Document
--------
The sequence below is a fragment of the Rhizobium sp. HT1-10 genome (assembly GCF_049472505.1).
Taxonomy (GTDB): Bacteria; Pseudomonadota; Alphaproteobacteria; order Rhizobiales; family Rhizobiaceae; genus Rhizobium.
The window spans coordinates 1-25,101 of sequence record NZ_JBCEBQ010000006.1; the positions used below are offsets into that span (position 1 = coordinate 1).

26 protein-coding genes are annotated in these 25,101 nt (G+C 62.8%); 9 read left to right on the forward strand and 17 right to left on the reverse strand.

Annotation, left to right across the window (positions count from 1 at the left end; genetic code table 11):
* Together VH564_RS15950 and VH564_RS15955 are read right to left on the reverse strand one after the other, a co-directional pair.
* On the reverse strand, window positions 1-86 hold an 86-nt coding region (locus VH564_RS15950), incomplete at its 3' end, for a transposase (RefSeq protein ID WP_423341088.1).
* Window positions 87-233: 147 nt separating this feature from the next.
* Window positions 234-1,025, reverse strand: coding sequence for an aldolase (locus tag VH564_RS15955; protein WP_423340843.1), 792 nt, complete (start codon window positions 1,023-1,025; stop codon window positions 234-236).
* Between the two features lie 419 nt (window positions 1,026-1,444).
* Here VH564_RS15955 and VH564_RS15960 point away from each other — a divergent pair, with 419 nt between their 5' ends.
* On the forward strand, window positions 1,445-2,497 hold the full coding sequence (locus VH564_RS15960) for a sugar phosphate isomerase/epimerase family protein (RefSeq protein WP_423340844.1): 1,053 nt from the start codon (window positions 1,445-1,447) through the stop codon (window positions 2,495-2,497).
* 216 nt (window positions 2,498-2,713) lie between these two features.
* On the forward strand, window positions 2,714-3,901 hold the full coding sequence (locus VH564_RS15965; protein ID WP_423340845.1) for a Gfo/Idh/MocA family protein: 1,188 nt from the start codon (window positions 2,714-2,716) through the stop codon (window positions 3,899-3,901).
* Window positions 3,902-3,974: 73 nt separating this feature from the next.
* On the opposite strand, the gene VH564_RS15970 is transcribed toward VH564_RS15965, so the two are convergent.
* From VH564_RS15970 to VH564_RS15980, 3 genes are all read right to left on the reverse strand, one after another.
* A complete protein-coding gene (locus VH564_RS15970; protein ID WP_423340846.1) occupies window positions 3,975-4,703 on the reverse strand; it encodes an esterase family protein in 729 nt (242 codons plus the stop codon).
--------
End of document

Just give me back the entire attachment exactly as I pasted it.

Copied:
The sequence below is a fragment of the Rhizobium sp. HT1-10 genome (assembly GCF_049472505.1).
Taxonomy (GTDB): Bacteria; Pseudomonadota; Alphaproteobacteria; order Rhizobiales; family Rhizobiaceae; genus Rhizobium.
The window spans coordinates 1-25,101 of sequence record NZ_JBCEBQ010000006.1; the positions used below are offsets into that span (position 1 = coordinate 1).

26 protein-coding genes are annotated in these 25,101 nt (G+C 62.8%); 9 read left to right on the forward strand and 17 right to left on the reverse strand.

Annotation, left to right across the window (positions count from 1 at the left end; genetic code table 11):
* Together VH564_RS15950 and VH564_RS15955 are read right to left on the reverse strand one after the other, a co-directional pair.
* On the reverse strand, window positions 1-86 hold an 86-nt coding region (locus VH564_RS15950), incomplete at its 3' end, for a transposase (RefSeq protein ID WP_423341088.1).
* Window positions 87-233: 147 nt separating this feature from the next.
* Window positions 234-1,025, reverse strand: coding sequence for an aldolase (locus tag VH564_RS15955; protein WP_423340843.1), 792 nt, complete (start codon window positions 1,023-1,025; stop codon window positions 234-236).
* Between the two features lie 419 nt (window positions 1,026-1,444).
* Here VH564_RS15955 and VH564_RS15960 point away from each other — a divergent pair, with 419 nt between their 5' ends.
* On the forward strand, window positions 1,445-2,497 hold the full coding sequence (locus VH564_RS15960) for a sugar phosphate isomerase/epimerase family protein (RefSeq protein WP_423340844.1): 1,053 nt from the start codon (window positions 1,445-1,447) through the stop codon (window positions 2,495-2,497).
* 216 nt (window positions 2,498-2,713) lie between these two features.
* On the forward strand, window positions 2,714-3,901 hold the full coding sequence (locus VH564_RS15965; protein ID WP_423340845.1) for a Gfo/Idh/MocA family protein: 1,188 nt from the start codon (window positions 2,714-2,716) through the stop codon (window positions 3,899-3,901).
* Window positions 3,902-3,974: 73 nt separating this feature from the next.
* On the opposite strand, the gene VH564_RS15970 is transcribed toward VH564_RS15965, so the two are convergent.
* From VH564_RS15970 to VH564_RS15980, 3 genes are all read right to left on the reverse strand, one after another.
* A complete protein-coding gene (locus VH564_RS15970; protein ID WP_423340846.1) occupies window positions 3,975-4,703 on the reverse strand; it encodes an esterase family protein in 729 nt (242 codons plus the stop codon).